Disney's latest can't quite find its 'Groove'

Movie: The Emperor's New Groove

The Emperor's New Groove
Length: 1 hour, 18 minutes
Studio: Walt Disney Pictures
Website: http://disney.go.com/disneypictures/emperorsnewgroove/index.html
Release Date: 2000-12-15
Cast: David Spade, John Goodman, Eartha Kitt, Wendie Malick, Patrick Warburton
Director: Mark Dindal
Screenwriter: David Reynolds
Music Score: John Debney
WorkNameSort: The Emperor's New Groove
Our Rating: 3.00

"The Emperor's New Groove," another kiddie entry in the holiday-season rush, won't exactly be remembered as one of Disney's more inspired animated releases. The visuals just aren't up to the company's blue-chip standards. The colors aren't nearly as rich and deep as those expected from the studio; and the design, look and overall impact of the movie pale in comparison with last year's "Tarzan." It's an underwhelming effort.

The sophomore feature from "Cats Don't Dance" director Mark Dindal seems half-baked, as if we'd been presented with a truncated version of a larger story. We know this much is true: The exuberant comedy, starring the voices of David Spade and John Goodman, was born as a far more expansive epic. The earliest version was a musical drama, titled "Kingdom of the Sun," inspired by pre-Columbian legend and bolstered by an ambitious song cycle featuring Sting's collaborations with musician/composer David Hartley.

Perhaps Dindal's film was revised because of the similarities between its setting -- South America, vaguely -- and that of Dreamworks' summer release, "The Road to El Dorado." Regardless, the extensive retooling of the production, recounted in a documentary titled "The Sweat Box" (directed by Trudie Styler, Sting's wife), has resulted in a more streamlined film than the one initially envisioned. Few of the major characters survived the overhaul, and the ex-Police chief's vocals were excised from all but two pieces.

The result of the project's six-year journey to completion is a slapstick odd-couple adventure, punctuated with laugh-out-loud wisecracks, which still charms despite its shortcomings. At the heart of the story is Emperor Kuzco (Spade), a footloose ruler with a well-honed sense of entitlement and a caustic remark for every occasion. He's so wealthy and privileged that he has his own swanky theme-song entertainer, voiced by Tom Jones in a funny cameo. The emperor, too, is so insensitive to the needs of others that he's willing to wipe out the home of caring peasant Pacha (Goodman) in the course of constructing a summer resort, to be called Kuzcotopia.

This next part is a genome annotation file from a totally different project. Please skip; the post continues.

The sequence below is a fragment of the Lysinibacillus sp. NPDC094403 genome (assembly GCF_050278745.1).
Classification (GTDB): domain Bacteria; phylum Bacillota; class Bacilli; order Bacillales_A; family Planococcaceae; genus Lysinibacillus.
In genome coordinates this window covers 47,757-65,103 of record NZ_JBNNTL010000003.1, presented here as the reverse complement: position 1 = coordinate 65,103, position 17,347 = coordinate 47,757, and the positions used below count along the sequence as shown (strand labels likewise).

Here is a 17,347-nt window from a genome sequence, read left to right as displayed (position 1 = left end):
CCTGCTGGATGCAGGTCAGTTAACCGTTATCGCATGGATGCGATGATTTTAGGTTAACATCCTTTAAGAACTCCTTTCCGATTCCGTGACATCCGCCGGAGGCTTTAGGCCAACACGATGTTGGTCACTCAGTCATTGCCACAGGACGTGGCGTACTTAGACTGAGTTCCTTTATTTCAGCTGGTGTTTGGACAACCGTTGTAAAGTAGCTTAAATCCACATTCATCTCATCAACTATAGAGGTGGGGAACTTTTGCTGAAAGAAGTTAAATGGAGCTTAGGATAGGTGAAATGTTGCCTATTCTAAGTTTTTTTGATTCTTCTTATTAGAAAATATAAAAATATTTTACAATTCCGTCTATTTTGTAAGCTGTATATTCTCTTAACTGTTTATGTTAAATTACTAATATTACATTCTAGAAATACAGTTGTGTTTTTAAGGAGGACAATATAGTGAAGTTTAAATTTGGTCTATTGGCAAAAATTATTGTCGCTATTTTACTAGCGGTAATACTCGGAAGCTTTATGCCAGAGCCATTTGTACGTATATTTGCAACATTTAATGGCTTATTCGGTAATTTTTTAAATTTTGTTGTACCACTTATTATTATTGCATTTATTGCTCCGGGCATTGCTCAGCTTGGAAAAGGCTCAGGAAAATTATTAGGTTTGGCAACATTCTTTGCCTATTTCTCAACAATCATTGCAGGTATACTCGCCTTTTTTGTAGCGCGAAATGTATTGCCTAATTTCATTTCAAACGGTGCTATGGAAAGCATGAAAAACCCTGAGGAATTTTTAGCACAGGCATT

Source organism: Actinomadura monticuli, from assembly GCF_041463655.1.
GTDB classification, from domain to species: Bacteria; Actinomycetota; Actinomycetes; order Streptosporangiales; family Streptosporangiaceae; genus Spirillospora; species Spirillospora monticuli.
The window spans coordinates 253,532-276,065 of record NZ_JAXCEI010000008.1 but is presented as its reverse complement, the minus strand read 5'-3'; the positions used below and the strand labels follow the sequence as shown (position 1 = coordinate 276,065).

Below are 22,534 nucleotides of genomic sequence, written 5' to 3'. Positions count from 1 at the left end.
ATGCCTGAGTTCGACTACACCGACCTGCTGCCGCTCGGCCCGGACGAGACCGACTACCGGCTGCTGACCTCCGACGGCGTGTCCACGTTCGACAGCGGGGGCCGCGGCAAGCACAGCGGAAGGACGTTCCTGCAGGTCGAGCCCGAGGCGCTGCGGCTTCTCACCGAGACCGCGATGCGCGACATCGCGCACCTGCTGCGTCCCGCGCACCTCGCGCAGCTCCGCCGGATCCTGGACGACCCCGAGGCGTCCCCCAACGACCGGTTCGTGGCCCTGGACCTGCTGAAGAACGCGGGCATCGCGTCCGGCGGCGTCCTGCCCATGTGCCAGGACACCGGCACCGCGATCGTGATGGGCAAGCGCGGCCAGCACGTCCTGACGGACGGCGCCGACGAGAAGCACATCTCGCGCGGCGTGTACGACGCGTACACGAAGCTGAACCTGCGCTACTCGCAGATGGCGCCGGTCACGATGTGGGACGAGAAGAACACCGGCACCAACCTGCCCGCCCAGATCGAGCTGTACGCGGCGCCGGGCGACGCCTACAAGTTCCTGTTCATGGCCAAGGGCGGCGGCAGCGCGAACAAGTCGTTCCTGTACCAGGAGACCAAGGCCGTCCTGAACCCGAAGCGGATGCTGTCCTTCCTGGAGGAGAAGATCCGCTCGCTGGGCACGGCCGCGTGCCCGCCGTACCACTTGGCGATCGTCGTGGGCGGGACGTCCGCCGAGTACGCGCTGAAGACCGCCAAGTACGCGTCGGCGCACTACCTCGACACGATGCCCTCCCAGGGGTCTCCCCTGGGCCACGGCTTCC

The bratty despot's plans are spoiled when evil, ancient royal adviser Yzma (Eartha Kitt), a disgruntled former employee, tricks her ex-boss into swallowing a potion that turns him into a llama. Yzma, the cunning, scheming wicked witch of this area code, carries out the dirty deed with the help of studly but stupid assistant Kronk. The muscular boy toy, talented at whipping up spinach puffs and other culinary delights, is voiced by Patrick Warburton, and he shares more than a few traits with the actor's dimwitted Puddy character from TV's late, lamented Seinfeld.

Kuzco, too, might be described as a derivation of the annoyingly sarcastic roles Spade has played to the hilt on sitcom "Just Shoot Me," "Saturday Night Live" and in several feature films. Alas, there really is a vulnerable heart buried beneath all that cynicism, and the bulk of "The Emperor's New Groove" is devoted to the title character's struggle to find his inner nice guy. Along the way, he and mismatched traveling companion Pacha survive an endless variety of tough scrapes -- rickety bridges, deadly waterfalls -- and narrow escapes from jaguars, crocodiles, scorpions, bats and other animal and human threats.

Don't be surprised if the former enemies strike up a friendship solid enough to spill over into a direct-to-video sequel.


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